The last piece of the puzzle may be falling into place for LaMonte Wade.
Wade’s an on base machine, reaching base at a .400 clip throughout his minor league career. In addition to drawing a ton of walks, he rarely strikes out, and has a career average near .300. The one tool he hasn’t shown much of is power.
In 519 plate appearances last season, he hit just seven home runs, and has never reached double-figures in home runs in a season. This season, in just 127 plate appearances, he already has four. That would put him on pace to hit around 17 home runs this season, if he got the same number of plate appearances as he did in 2017.
If Wade can demonstrate an improved ability to hit for power, while maintaining his elite walk rate, he projects as a solid big league bat. Although seen as a corner outfielder, he’s split his time this season at all three outfield spots. If playing a serviceable center field is in his skill set, Wade could provide a lot of value as a fourth outfielder. He could fill in at all three spots and serve as a pinch hitter off the bench. In my view, he has the potential to be Robbie Grossman with a better glove.
Like Nick Gordon, Wade is in his second year in Chattanooga, and has more or less conquered the level. In his age-24 season, he seems like a prime candidate to move to Triple-A, with an eye towards a September call-up and bench role next season.
Gonsalves was promoted to Rochester in late-April, and has generally pitched well. Although he didn’t fare well in his most recent start, Gonsalves has a 3.94 ERA, 26.7% strikeout rate and 8.3% walk rate in 16 innings for the Red Wings. That follows up yet another fantastic stint in Chattanooga—he also had excellent numbers there in 2016 and 2017–in which he had a 1.77 ERA, very good 32.9% strikeout rate, and 13.2% walk rate.
Gonsalves said last week he was sent back to Double-A because his velocity was down in spring training. After injuries delayed the start of last season, he said he only threw two bullpens in the offseason so he’d be fresh coming into the year. That may have contributed to the decreased velo, but he’s now back in the 89-93 range where he typically pitches, and seeing good results.
It’s hard to say exactly how far away he is from the big leagues. With Fernando Romero already up and having early success, the Twins have shown a willingness to bring up prized pitching prospects without much Triple-A time. Minnesota, though, is about to get two rotation arms—Ervin Santana and Trevor May—back in late May. Barring injuries, that likely means Gonsalves will be in Rochester for the next couple of months.
If he keeps putting up good numbers, a second-half call-up is within reason. If the Twins end up selling at the deadline, impending free agents Lance Lynn and Ervin Santana would be candidates to be moved, opening up a spot. If they’re in contention, he’d likely be at the top of the list to make a spot start in a double-header, or be inserted into the rotation if one or more starters struggle or hit the DL.
In 2019, Gonsalves, Romero and J.O. Berrios should form a talented starting pitching core that will be under team control for a number of years. Assuming good health, it’s a decent bet all three will be in the opening day rotation next year. Speaking of young, talented starters…
With Fernando Romero graduating to the big leagues, Zack Littell will replace him in this space moving forward. I wrote a piece on Littell in spring training, arguing that based on his numbers, he gets undervalued in prospect rankings. In his age-21 season last year, Littell had a 2.12 ERA and 22.5% strikeout rate across High-A and Double-A. Those numbers bested the 2017 numbers of Romero and Gonsalves, and he did it at a younger age.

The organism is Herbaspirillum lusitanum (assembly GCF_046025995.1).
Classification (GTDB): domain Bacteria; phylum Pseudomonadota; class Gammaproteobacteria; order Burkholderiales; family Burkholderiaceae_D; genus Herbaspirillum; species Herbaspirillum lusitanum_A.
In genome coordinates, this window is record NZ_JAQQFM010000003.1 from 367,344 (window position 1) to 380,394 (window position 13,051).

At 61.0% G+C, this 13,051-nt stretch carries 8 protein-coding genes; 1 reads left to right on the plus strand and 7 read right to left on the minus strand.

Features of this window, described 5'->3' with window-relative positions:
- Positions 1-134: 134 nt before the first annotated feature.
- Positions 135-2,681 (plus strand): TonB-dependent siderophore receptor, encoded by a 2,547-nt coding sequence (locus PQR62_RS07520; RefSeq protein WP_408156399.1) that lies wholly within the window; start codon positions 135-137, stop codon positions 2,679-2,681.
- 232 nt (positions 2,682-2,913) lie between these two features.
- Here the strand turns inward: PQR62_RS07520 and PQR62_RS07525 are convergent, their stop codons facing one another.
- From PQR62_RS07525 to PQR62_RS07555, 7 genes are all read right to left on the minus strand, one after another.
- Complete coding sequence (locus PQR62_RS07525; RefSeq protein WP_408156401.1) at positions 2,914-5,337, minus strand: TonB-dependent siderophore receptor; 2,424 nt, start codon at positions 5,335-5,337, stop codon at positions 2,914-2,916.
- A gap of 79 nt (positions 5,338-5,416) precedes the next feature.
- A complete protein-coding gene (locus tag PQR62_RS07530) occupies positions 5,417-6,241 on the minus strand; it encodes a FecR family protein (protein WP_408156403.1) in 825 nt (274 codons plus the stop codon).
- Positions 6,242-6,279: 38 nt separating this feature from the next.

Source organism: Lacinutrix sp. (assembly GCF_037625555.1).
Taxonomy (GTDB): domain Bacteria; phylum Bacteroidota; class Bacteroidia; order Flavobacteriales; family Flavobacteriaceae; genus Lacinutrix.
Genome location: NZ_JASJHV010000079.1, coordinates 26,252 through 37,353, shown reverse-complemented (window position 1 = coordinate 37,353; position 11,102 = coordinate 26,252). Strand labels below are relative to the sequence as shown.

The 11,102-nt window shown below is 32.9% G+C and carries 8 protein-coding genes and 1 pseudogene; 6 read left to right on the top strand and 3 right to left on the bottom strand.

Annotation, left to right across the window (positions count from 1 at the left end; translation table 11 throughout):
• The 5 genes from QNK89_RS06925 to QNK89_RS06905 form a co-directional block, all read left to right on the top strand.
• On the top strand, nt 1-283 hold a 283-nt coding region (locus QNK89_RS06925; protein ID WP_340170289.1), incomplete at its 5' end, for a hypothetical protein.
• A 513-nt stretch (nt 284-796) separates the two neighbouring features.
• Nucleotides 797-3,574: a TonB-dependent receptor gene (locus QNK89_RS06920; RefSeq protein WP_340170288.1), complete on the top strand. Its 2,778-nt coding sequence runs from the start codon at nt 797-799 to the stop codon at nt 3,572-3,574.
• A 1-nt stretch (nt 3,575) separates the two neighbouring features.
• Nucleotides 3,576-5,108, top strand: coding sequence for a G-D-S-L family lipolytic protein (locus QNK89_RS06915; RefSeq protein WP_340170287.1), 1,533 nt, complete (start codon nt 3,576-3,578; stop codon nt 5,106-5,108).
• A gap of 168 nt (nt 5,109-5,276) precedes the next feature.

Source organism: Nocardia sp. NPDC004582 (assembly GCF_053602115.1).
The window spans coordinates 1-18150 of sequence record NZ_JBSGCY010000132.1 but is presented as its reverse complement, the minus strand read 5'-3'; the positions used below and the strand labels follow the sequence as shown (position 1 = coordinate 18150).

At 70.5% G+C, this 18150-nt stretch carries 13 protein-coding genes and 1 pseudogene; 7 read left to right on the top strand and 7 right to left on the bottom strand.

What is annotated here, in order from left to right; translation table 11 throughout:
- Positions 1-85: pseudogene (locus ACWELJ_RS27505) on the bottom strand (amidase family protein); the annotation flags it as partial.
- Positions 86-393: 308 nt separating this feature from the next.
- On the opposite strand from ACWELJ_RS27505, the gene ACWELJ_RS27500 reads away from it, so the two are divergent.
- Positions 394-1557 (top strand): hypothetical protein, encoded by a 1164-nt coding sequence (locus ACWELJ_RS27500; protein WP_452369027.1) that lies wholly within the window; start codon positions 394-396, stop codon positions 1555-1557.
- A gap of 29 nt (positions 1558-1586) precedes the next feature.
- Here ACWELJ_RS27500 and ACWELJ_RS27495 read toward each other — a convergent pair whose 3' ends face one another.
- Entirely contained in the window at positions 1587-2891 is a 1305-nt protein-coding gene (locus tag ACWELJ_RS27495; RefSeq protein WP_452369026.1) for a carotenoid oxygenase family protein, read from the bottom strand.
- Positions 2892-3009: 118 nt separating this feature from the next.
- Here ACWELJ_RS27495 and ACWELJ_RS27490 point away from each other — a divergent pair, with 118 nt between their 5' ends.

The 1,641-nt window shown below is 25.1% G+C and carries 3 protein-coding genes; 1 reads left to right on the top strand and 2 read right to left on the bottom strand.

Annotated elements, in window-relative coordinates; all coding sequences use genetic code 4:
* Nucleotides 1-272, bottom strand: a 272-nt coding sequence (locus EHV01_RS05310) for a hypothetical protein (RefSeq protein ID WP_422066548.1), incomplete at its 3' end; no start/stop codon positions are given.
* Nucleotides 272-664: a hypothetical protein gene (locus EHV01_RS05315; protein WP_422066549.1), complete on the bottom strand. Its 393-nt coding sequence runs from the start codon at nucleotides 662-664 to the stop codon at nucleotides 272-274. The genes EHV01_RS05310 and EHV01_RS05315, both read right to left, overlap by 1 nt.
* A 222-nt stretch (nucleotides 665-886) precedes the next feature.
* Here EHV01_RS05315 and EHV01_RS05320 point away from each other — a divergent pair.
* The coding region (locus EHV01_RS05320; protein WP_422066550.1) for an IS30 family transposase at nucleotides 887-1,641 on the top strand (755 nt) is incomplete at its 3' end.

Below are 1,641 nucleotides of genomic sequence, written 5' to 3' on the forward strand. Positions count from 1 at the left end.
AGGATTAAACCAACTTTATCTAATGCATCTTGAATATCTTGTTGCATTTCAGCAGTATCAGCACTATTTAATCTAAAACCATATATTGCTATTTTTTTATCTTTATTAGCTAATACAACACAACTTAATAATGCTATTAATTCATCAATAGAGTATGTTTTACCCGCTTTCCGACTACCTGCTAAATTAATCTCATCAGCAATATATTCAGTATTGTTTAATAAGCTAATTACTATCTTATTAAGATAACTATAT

Littell doesn’t have the velocity and stuff of Romero, and thus probably has a lower upside. Even at a young age, though, he has a track record of success, and now finds himself in Triple-A after being promoted earlier this month.
Although he had just a 5.87 ERA in 23 innings at Chattanooga this year, his peripheral numbers suggest he pitched much better than that. He had a 3.38 FIP, 31.7% strikeout rate, and 6.9% walk rate with the Lookouts. In 12 innings with Rochester, he has a 0.75 ERA, 30.4% strikeout rate, and 13.0% walk rate.
Littell is probably behind Gonsalves in the starting pitching pecking order, but in my view, he has just as much upside, and will likely be a candidate for the 2019 opening day rotation if he puts up a good year at Triple-A.
Jay is back from injury and pitching well in Double-A. In nine innings, he’s yet to allow a run, while striking out eight and walking three.
In the case of Jay, his numbers in a small sample size are less important than his velocity and stuff on the fastball and slider. Those two pitches made him a coveted player coming out of Illinois, with the Twins selecting him sixth overall three years ago. He hasn’t been healthy for much of his time in the Minors, and as a result those pitches haven’t consistently been the plus pitches they were in college.
If Jay stays healthy and his stuff returns to where it was in college, he remains a candidate to be fast-tracked to the big leagues, but my guess is he’ll have to be productive for at least a couple of months before the Twins would consider bringing him up.
You may not have heard of Anderson—he’s a 27-year-old relief pitcher signed by the Twins out of independent ball. The last two seasons, though, he’s been lights out at three different levels. In 2017, he had an ERA of 1.00 and 28.5% strikeout rate in High-A and Double-A. This season at Rochester, he has an 1.65 ERA and 36.5% strikeout rate in 16.1 innings, while flashing a mid-90s fastball. Like Trevor Hildenberger, he’s an unheralded late-bloomer who’s putting up video game numbers in the high-minors. Don’t be surprised if he surfaces in Minnesota at some point this summer, which, by the way, is where he’s from.